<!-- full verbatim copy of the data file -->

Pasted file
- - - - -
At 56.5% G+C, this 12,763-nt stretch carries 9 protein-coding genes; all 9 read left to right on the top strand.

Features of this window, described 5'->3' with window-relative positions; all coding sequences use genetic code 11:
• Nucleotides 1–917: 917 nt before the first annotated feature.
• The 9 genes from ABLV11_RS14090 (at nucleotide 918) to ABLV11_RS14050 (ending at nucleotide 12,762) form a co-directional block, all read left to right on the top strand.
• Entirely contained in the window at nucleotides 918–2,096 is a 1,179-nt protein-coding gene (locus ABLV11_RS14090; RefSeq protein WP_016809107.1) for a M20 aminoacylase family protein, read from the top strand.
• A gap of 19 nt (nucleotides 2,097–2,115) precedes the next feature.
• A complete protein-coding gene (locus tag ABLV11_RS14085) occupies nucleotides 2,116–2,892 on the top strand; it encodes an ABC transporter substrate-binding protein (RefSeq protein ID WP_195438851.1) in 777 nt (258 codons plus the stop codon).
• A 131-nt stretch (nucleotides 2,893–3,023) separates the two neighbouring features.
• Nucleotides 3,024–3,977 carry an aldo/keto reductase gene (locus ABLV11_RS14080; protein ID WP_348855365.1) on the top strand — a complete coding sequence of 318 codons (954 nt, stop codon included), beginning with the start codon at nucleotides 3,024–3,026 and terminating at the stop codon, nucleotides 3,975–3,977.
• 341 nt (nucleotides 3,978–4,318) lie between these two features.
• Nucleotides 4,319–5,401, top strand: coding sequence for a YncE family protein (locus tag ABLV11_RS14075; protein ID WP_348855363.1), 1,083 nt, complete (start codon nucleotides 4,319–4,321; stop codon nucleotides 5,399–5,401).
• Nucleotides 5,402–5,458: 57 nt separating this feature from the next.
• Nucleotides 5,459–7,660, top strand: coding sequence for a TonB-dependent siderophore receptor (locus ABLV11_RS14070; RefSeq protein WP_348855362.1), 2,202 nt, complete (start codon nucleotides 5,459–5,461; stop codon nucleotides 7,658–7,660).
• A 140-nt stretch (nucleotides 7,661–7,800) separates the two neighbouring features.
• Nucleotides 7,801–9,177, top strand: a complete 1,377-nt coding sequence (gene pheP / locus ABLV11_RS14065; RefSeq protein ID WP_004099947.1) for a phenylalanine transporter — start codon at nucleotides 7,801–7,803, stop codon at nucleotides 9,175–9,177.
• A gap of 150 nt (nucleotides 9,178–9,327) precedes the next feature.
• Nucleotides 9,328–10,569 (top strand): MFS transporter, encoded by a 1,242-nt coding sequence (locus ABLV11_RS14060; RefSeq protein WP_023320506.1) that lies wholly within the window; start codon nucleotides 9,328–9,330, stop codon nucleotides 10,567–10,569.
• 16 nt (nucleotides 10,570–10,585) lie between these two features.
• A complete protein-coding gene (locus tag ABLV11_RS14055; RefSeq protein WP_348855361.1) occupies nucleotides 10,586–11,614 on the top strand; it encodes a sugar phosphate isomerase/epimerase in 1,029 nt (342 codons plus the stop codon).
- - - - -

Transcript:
At 56.5% G+C, this 12,763-nt stretch carries 9 protein-coding genes; all 9 read left to right on the top strand.

Features of this window, described 5'->3' with window-relative positions; all coding sequences use genetic code 11:
• Nucleotides 1–917: 917 nt before the first annotated feature.
• The 9 genes from ABLV11_RS14090 (at nucleotide 918) to ABLV11_RS14050 (ending at nucleotide 12,762) form a co-directional block, all read left to right on the top strand.
• Entirely contained in the window at nucleotides 918–2,096 is a 1,179-nt protein-coding gene (locus ABLV11_RS14090; RefSeq protein WP_016809107.1) for a M20 aminoacylase family protein, read from the top strand.
• A gap of 19 nt (nucleotides 2,097–2,115) precedes the next feature.
• A complete protein-coding gene (locus tag ABLV11_RS14085) occupies nucleotides 2,116–2,892 on the top strand; it encodes an ABC transporter substrate-binding protein (RefSeq protein ID WP_195438851.1) in 777 nt (258 codons plus the stop codon).
• A 131-nt stretch (nucleotides 2,893–3,023) separates the two neighbouring features.
• Nucleotides 3,024–3,977 carry an aldo/keto reductase gene (locus ABLV11_RS14080; protein ID WP_348855365.1) on the top strand — a complete coding sequence of 318 codons (954 nt, stop codon included), beginning with the start codon at nucleotides 3,024–3,026 and terminating at the stop codon, nucleotides 3,975–3,977.
• 341 nt (nucleotides 3,978–4,318) lie between these two features.
• Nucleotides 4,319–5,401, top strand: coding sequence for a YncE family protein (locus tag ABLV11_RS14075; protein ID WP_348855363.1), 1,083 nt, complete (start codon nucleotides 4,319–4,321; stop codon nucleotides 5,399–5,401).
• Nucleotides 5,402–5,458: 57 nt separating this feature from the next.
• Nucleotides 5,459–7,660, top strand: coding sequence for a TonB-dependent siderophore receptor (locus ABLV11_RS14070; RefSeq protein WP_348855362.1), 2,202 nt, complete (start codon nucleotides 5,459–5,461; stop codon nucleotides 7,658–7,660).
• A 140-nt stretch (nucleotides 7,661–7,800) separates the two neighbouring features.
• Nucleotides 7,801–9,177, top strand: a complete 1,377-nt coding sequence (gene pheP / locus ABLV11_RS14065; RefSeq protein ID WP_004099947.1) for a phenylalanine transporter — start codon at nucleotides 7,801–7,803, stop codon at nucleotides 9,175–9,177.
• A gap of 150 nt (nucleotides 9,178–9,327) precedes the next feature.
• Nucleotides 9,328–10,569 (top strand): MFS transporter, encoded by a 1,242-nt coding sequence (locus ABLV11_RS14060; RefSeq protein WP_023320506.1) that lies wholly within the window; start codon nucleotides 9,328–9,330, stop codon nucleotides 10,567–10,569.
• 16 nt (nucleotides 10,570–10,585) lie between these two features.
• A complete protein-coding gene (locus tag ABLV11_RS14055; RefSeq protein WP_348855361.1) occupies nucleotides 10,586–11,614 on the top strand; it encodes a sugar phosphate isomerase/epimerase in 1,029 nt (342 codons plus the stop codon).